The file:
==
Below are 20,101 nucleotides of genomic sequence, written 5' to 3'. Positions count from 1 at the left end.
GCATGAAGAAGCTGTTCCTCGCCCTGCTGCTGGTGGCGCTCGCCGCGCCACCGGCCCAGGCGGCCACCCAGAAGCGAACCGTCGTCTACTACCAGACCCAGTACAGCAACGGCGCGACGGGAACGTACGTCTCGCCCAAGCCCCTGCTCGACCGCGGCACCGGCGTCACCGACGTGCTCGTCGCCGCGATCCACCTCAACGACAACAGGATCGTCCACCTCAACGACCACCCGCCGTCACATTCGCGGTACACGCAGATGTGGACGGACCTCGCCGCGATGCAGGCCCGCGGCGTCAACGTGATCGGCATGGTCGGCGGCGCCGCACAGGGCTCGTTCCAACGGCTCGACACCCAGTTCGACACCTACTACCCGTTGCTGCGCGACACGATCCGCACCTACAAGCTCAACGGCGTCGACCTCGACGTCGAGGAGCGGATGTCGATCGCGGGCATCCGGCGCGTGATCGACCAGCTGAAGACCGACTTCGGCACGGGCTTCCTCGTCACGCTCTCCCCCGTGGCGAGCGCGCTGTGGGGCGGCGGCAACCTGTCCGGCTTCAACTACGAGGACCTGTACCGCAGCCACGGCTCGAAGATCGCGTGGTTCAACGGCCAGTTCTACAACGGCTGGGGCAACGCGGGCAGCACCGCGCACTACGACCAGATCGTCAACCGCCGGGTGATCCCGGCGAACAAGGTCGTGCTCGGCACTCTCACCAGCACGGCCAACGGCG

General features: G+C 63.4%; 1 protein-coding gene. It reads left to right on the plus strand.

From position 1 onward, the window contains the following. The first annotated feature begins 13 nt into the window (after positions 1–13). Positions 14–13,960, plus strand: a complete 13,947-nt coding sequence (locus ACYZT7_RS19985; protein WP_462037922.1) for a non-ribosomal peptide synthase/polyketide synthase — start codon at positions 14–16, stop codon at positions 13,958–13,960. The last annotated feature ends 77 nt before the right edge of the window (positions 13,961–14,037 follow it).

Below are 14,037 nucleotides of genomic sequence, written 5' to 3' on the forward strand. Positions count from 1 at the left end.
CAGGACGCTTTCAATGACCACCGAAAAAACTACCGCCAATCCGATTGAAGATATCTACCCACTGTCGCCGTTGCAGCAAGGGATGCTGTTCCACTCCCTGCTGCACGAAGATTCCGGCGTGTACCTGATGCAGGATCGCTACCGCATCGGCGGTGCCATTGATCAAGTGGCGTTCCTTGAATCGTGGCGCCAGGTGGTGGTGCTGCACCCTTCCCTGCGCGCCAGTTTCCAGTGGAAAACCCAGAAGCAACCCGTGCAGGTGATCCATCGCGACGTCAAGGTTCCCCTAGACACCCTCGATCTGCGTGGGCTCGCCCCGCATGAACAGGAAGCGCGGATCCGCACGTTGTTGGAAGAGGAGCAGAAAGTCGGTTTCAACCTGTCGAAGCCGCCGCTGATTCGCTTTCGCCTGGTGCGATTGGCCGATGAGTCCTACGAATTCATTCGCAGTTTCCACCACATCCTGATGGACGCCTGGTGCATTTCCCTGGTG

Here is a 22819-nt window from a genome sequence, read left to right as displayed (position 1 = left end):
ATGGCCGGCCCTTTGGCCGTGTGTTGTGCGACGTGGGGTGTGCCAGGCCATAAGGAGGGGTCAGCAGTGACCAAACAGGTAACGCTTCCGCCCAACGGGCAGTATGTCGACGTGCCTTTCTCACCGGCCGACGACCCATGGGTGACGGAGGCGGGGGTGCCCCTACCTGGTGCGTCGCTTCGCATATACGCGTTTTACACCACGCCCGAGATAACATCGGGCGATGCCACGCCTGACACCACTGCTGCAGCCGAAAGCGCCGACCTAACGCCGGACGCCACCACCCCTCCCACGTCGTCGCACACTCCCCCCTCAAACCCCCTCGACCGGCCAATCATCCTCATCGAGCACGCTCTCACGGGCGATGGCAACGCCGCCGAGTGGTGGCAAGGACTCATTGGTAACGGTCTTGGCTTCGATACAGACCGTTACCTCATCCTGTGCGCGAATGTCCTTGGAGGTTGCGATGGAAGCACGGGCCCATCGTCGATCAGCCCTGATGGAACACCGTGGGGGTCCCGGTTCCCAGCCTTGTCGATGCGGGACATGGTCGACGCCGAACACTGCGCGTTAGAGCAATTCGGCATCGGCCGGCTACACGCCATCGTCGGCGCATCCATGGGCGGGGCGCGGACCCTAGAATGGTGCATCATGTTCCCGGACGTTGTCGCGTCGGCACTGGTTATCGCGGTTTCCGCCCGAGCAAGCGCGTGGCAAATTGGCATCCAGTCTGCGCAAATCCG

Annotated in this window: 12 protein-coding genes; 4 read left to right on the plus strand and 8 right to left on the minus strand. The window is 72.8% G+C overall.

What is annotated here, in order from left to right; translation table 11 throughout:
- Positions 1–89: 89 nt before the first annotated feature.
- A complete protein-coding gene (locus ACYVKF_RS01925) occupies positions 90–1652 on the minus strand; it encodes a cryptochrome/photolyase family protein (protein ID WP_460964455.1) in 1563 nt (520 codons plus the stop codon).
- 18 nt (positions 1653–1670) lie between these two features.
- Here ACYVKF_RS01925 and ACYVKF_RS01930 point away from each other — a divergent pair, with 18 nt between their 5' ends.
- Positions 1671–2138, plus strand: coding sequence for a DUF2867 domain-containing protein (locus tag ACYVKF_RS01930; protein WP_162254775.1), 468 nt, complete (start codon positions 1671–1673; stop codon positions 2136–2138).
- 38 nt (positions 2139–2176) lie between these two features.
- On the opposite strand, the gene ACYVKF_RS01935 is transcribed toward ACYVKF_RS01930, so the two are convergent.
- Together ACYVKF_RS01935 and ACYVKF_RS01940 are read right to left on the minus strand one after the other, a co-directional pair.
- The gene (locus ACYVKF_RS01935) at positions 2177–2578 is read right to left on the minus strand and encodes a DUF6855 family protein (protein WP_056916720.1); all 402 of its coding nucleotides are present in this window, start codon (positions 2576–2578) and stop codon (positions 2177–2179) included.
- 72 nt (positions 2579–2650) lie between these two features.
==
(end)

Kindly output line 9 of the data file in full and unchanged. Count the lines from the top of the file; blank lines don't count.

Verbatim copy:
Annotated in this window: 12 protein-coding genes; 4 read left to right on the plus strand and 8 right to left on the minus strand. The window is 72.8% G+C overall.